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Fiji Gears Up For First-Ever Nationwide MICS To Monitor Well-Being Of Women And Children

Press Release – Fiji Bureau of Statistics

Today, UNICEF and the Fiji Bureau of Statistics signed a Memorandum of Understanding for the implementation of the Multiple Indicator Cluster Survey (MICS) Round 6, with pre-testing of the survey tools beginning next month, and implementation …

Today, UNICEF and the Fiji Bureau of Statistics signed a Memorandum of Understanding for the implementation of the Multiple Indicator Cluster Survey (MICS) – Round 6, with pre-testing of the survey tools beginning next month, and implementation in the field starting early next year.

MICS is an international household survey developed and supported by UNICEF. It constitutes one of the world’s largest sources of statistical information on children and women. It is internationally comparable data and is designed to help luminate trends over time.

The information gathered assists countries in filling data gaps for monitoring the status of national development plans and the global Sustainable Development Goals. Over the past 20 years, MICS has evolved to respond to the changing data needs, expanding from 28 indicators of issues pertaining to children and women in the first round to 200 indicators in the current sixth round.

The Fiji MICS, led by the Fiji Bureau of Statistics, is funded by the Government of New Zealand, with additional financial and technical support provided by UNICEF and the United Nations Population Fund. The Pacific Community (SPC) will also provide support in the sample design and further data analysis.

“This is a much awaited survey for the Statistics Office. We are eager to conduct and collect the necessary data as source information to determine the well-being of our women and children,” said Fiji Bureau of Statistics Chief Executive, Kemueli Naiqama. “We look forward to this partnership to address data gaps that still exists in development areas and also align the country to the global agenda of ‘leaving no one behind’.”

The survey will generate data by each province with a rural and urban breakdown as well as frame the data from an equity perspective by highlighting disparities related to gender, region, geography, education, household wealth, and other characteristics.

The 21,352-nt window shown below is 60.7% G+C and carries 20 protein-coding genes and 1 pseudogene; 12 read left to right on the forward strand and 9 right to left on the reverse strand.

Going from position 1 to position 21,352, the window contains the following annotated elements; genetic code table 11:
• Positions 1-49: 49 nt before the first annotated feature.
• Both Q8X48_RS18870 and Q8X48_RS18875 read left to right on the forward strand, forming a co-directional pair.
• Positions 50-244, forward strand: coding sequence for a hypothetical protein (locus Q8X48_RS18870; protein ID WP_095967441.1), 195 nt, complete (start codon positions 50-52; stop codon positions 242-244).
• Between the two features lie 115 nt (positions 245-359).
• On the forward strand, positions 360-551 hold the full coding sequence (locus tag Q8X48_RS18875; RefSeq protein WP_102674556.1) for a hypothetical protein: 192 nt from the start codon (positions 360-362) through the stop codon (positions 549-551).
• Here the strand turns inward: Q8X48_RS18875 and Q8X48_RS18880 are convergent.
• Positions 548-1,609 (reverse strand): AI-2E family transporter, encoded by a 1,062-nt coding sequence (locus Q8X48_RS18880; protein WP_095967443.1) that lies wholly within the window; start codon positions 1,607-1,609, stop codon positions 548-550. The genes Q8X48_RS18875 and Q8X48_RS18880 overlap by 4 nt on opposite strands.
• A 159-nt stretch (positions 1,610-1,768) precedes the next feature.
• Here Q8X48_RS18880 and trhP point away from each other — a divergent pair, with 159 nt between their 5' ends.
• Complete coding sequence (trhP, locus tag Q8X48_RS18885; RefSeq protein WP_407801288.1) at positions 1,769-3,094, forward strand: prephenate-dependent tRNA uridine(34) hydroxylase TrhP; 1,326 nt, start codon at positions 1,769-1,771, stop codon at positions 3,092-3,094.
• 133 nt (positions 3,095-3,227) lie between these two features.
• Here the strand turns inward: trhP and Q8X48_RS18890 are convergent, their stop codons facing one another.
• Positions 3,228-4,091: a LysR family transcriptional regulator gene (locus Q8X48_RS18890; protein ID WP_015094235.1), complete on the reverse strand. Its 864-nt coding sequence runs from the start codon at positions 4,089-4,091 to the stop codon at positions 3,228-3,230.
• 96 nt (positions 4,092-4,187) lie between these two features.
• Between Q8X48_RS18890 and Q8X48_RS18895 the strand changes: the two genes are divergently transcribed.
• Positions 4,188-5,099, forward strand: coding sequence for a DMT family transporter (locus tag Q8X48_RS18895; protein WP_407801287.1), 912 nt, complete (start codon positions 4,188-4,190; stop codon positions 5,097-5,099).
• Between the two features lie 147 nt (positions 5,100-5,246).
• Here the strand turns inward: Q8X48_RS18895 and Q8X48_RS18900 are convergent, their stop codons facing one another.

This collaboration comes at a time when access to data on national priority areas is essential for decision making during outbreaks of infectious diseases including the COVID-19 pandemic.

The survey will collect data on health, nutrition, child protection, education, learning skills of children, early childhood development, water, sanitation and hygiene among other topics. This will help in monitoring the progress towards national goals including the COVID-19 preparedness and response plan.

“We are proud to be supporting the Fiji Bureau of Statistics, along with our partners, in implementing Fiji’s first-ever nationwide MICS,” said UNICEF Pacific Representative, Sheldon Yett. “We will work together to ensure that accurate data is available to assist with informed decision making by the government, key stakeholders, as well as development partners. This will provide critical support for children, their families and those who are most in need.”

Fiji is the fifth country in the Pacific region to conduct this round of MICS. Kiribati, Tonga, Samoa and Tuvalu have also conducted the survey since 2018.

About the Multiple Indicator Cluster Survey (MICS):

MICS is an international household survey programme developed and supported by UNICEF. Since its inception in 1995, MICS has become the largest source of statistically sound and internationally comparable data on women and children worldwide.

For more information: http://mics.unicef.org/

About the Fiji Bureau of Statistics (FBoS):

FBoS, as the implementing agency, will continue to collect, provide reliable, timely and relevant statistics through greater engagement with the providers and users of data. We work on producing statistics that are easily understood and useful to a wide range of users. Improved access by having more data available on our website, will lead to greater usage and appreciation of statistics. The demand for detail grows with the increasing complexity of Fiji’s economic transactions. With evidence based planning now a requirement for our development partners, we as the organization providing the evidence will continue to face major challenges. The assistance and cooperation of all our stakeholders will ensure that we continue to improve on our service delivery.

About UNICEF:
UNICEF works in some of the world’s toughest places, to reach the world’s most disadvantaged children. Across 190 countries and territories, we work for every child, everywhere, to build a better world for everyone.

For more information about UNICEF Pacific and its work for children, follow UNICEF Pacific on Twitter and Facebook

Content Sourced from scoop.co.nz
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